How Prelubrication Increases the Odds of a Successful Cable Pull

In the surprisingly complex science of cable pulling lubrication there is an often overlooked concept, one that can help maximize friction reduction, optimize pull length, reduce damage and delay, and increase installation success. It hinges on one of the immutable laws of lubrication; that no matter how good the lubricant, friction reduction will not occur if the lubricant is not present where most needed — typically those troublesome bends far down the conduit. This is why the broader topic of lubricant application is so fundamentally important. But lubricant application need not be limited to pouring or slathering lube on the cable during the pull. Application can include prelubrication of the conduit prior to pulling. This is a particularly effective strategy on long, difficult pulls where the cost of cable damage or pull failure is high.

Prelubrication methodology depends on the conduit size and type but can include mandrels and other types of spreader devices, Front End Pack™ bags, or air pressure (blowing the lubricant into a conduit). This first in a series of articles discusses the advantages of the various methods and their suitability to particular pulling situations.

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Front End Packs

The Front End Pack (FEP) is a conduit-sized bag of cable pulling lubricant. This specialized system was developed specifically for lubrication during cable pulling. The bag is attached to the winch line and sliced open as it enters the conduit. It deposits lubricant in front of the cable being pulled. This simple design reduces labor and mess. The real benefit is that it prelubricates the conduit and results in better lubrication. Front End Packs lubricate far into the conduit where lubrication may be inadequate.

Two yellow-gloved hands feed a plastic tube full of white Polywater J lubricant into a duct bank in a concrete wall. The hand on top is holding a knife and slicing the bag as it goes into the hole to pre-lubricate the duct.

Front End Packs are available in two sizes for use:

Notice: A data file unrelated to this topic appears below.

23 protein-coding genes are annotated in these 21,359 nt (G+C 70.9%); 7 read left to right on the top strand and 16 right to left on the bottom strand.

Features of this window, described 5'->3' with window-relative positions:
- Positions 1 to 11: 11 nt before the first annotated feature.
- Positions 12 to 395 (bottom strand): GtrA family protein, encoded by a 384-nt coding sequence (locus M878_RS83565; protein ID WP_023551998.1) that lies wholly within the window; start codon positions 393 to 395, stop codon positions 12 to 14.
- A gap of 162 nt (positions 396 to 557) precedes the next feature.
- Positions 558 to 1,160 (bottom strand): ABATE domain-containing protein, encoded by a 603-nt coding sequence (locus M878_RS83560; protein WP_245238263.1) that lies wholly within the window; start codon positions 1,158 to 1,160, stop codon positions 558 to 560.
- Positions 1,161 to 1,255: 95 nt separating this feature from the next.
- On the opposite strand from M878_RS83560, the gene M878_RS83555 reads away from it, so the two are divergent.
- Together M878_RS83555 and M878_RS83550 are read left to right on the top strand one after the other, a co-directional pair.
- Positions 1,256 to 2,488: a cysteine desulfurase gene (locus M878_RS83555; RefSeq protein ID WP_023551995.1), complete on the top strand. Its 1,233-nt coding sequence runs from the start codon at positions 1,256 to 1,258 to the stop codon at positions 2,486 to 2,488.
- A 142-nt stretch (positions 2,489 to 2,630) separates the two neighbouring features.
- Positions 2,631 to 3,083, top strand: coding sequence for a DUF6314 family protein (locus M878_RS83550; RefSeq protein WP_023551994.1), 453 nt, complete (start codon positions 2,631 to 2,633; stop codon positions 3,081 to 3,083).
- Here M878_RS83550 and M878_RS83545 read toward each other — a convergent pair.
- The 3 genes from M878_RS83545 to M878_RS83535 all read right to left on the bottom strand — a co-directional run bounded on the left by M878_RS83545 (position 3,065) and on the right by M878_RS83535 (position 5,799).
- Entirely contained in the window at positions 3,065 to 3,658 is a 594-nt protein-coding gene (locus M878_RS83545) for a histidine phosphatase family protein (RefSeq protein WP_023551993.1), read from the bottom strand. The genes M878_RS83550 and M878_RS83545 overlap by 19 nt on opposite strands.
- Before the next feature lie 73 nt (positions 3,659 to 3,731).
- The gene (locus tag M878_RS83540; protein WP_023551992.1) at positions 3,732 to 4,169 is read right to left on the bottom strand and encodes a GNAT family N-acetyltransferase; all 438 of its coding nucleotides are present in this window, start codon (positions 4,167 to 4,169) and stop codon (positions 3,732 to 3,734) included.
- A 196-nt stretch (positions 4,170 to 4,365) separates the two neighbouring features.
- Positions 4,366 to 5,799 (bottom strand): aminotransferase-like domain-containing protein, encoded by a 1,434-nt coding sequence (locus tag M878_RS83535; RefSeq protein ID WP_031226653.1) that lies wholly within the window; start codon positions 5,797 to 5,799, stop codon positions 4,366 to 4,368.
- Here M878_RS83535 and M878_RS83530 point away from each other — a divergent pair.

Small for 2-inch to 3-inch (50 to 75 mm) conduits

Medium for 3½-inch to 5-inch (90 to 125 mm) conduits

While the use of FEPs is a convenient method for prelubricating conduit, prelubricating the conduit with a spreader can also produce excellent results.

Prelubrication Using Mandrel or Spreader

For more difficult pulls and for larger conduit sizes, prelubrication using a spreader device is recommended. There are a few devices already on the market for cleaning and proving the conduit. These spreaders were tested for effectiveness and practicality.

A gloved hand holds a grey 4-inch conduit while inserting a black rubber lubricant-spreader with a looped steel cable protruding from it.

Photo 1: Disk lube spreader. This is primarily used to clean the duct. The composite rings are tapered. The material will flex but not compress. The fit is not tight.

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A gloved hand inserts a red, multi-disc lubricant spreader into a grey conduit that is coming out of a concrete wall.

Photo 2: Flexible mandrel. This is primarily used to clean the duct. The polyurethane disks are tapered with a convex contact that allows the mandrel to move through tight bends. The fit is not tight.

A gloved hand holds a large black conduit with a black inflated rubbed plug inside of it. The plug is connected to a metal clip, which is tied to a rope going off screen.

Photo 3: Inflatable Rubber plug. This is primarily used to clean the duct. The plug is inflated, but the fit is still not tight.

During testing, the recommended quantity of lubricant was added to the conduit and “spread” with the disk spreader, flexible mandrel, and inflatable rubber plug. The lubricant pooled early in the length of conduit (see Photo 4), and there was not enough lubricant to coat the entire test run.

An image of the inside of a duct that had lubricant pulled through it. The white lubricant is seen pooling in the bottom of the duct.

Photo 4: Excess lubricant at the bottom of the conduit. The disk spreader leaves a streaked, heavy coat of lubricant at the bottom of the duct.

The disk spreader, flexible mandrel, and inflatable rubber plug do not spread the lubricant evenly. When tested, each of these methods left heavy streaks of lubricant mostly at the bottom of the conduit. The lubricant did not coat evenly, nor did it coat the top parts of the conduit. Because these devices left pools of lubricant during the initial part of the duct, the lubrication was incomplete in the last sections of the conduit.

Foam Disk Spreaders

It has been shown that one of the best ways to spread lubricant is the use of a compressed foam disk or multiple disks. For this testing, a marine-grade upholstery foam was used to cut disks to the Outer Diameter (OD) size of the conduit.

Gloved hands hold a large gray conduit with inserting a large yellowish sponge. The sponge has a bolt and metal loop to attach a rope in order to pull the sponge through the duct.